Lech L’cha (“Go forth!”) Genesis 12:1 – 17:27
The Torah portion this morning is entitled Lech L’cha (“Go forth!”) and spans Genesis 12 through 17. Let me invite you to open your Bibles to Genesis 12. If any of you are 75 years or older, I want you to know that Lech L’cha is for you. If any of you had to leave friends, family or familiar trappings behind in order to become a follower of Yeshua, I want you to know that Lech L’cha is for you. If you are curious to know what it takes to get to Heaven, I want you to know that Lech L’cha is for you. The focus of these pivotal chapters is Abraham. Actually, his name was originally Avram (Abram). Avram is introduced quite abruptly, and with very little background info given. What we do know is that God chose him. Genesis does not tell us outright why God chose Avram, but the answer is revealed through Avram’s actions, and his interaction with God. Whenever God spoke, Avram listened; and whenever God commanded, Avram complied.
I’ll be brief today. I’d like to do something a little different. Rather than attempt to summarize all that these chapters entail, I’d like us instead to focus on just the first four verses of Genesis 12.
Now the Lord said to Abram, “Go forth from your country, and from your relatives and from your father’s house, to the land which I will show you; and I will make you a great nation, and I will bless you, and make your name great; and so you shall be a blessing;and I will bless those who bless you, and the one who curses you I will curse. and in you all the families of the earth will be blessed.” So Abram went forth as the Lord had spoken to him; and Lot went with him. Now Abram was seventy-five years old when he departed from Haran.
Abraham is the quintessential example of what it means to walk with God. I believe the Scriptures bear this out. Those who hope to one day see God should pay careful attention to this man and the conduct of his life! At seventy-five years of age this man was invited to follow God to parts unknown, and he accepted. Adonai told Avram to leave his country, his relatives (including his father, Terah) and all that was familiar. He was not given a map, he didn’t receive a copy of the Moody Atlas of Bible Lands; he didn’t have a shiny new GPS system mounted on his donkey. He wasn’t even told his destination! But Avram set out with his wife Sarai and their orphaned nephew, Lot, in obedience to God.
If you pay attention to the chronology in these chapters, Terah lived another sixty years after Avram departed from Haran to follow God. The Lord summoned Avram to leave his land and his family while his father was alive! What a difficult calling and a decision to leave one’s father! It is not as though Avram could drive out on weekends to visit his father. This was the ancient world; his leaving was forever!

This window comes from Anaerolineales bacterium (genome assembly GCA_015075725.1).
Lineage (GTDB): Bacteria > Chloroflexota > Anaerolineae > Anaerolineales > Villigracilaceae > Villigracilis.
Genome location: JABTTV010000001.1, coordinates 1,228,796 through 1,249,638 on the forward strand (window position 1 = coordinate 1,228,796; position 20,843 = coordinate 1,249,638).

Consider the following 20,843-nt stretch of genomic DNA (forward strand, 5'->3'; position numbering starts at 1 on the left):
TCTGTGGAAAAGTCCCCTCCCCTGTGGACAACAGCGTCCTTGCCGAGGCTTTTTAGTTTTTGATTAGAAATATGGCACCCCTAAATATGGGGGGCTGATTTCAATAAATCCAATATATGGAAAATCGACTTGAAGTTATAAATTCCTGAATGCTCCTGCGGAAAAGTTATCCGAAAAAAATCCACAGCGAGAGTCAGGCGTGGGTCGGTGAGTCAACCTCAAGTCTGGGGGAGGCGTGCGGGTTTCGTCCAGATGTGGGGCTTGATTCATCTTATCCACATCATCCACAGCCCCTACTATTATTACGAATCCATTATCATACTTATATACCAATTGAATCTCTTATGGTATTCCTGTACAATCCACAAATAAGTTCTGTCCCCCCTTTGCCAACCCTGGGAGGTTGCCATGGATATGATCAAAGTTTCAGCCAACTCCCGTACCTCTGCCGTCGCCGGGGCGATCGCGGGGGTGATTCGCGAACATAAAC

It helps us appreciate more fully an encounter Yeshua had with a certain would-be disciple, whom He invited to follow Him. The man said to Him, “Lord, permit me first to go and bury my father.” That didn’t mean his father had just died. For that matter it didn’t even mean that his father was ill. It was a figure of speech used in the ancient world to mean a person wanted to wait until their parents passed away before taking an action. That could be years! Yeshua said to the man, “Allow the dead to bury their own dead…” And He went on to say, “No one, after putting his hand to the plow and looking back, is fit for the kingdom of God…” another figure of speech, but with clear implications.
To become a disciple of Messiah Yeshua means following in the footsteps of Abraham.
- It isn’t a decision you make lightly.
- It isn’t a decision you can make conveniently.
- It isn’t a decision you can put off for another time.
When you are summoned to follow, you need to comply. You may very well not be given a second invitation. You know, there’s a reason why Abraham has been revered by godly believers for generations. There’s a reason why God made a wondrous, blessed covenant with Abraham, promising him a land and a people and an enduring legacy leading all the way to the Messiah. There’s a reason he is cited as an example of faith in Romans 4 and again in Hebrews 11. And there’s a reason why we don’t even know the name of the reluctant disciple who tried to bargain with Yeshua for more time.
Is yours the kind of faith Abraham had?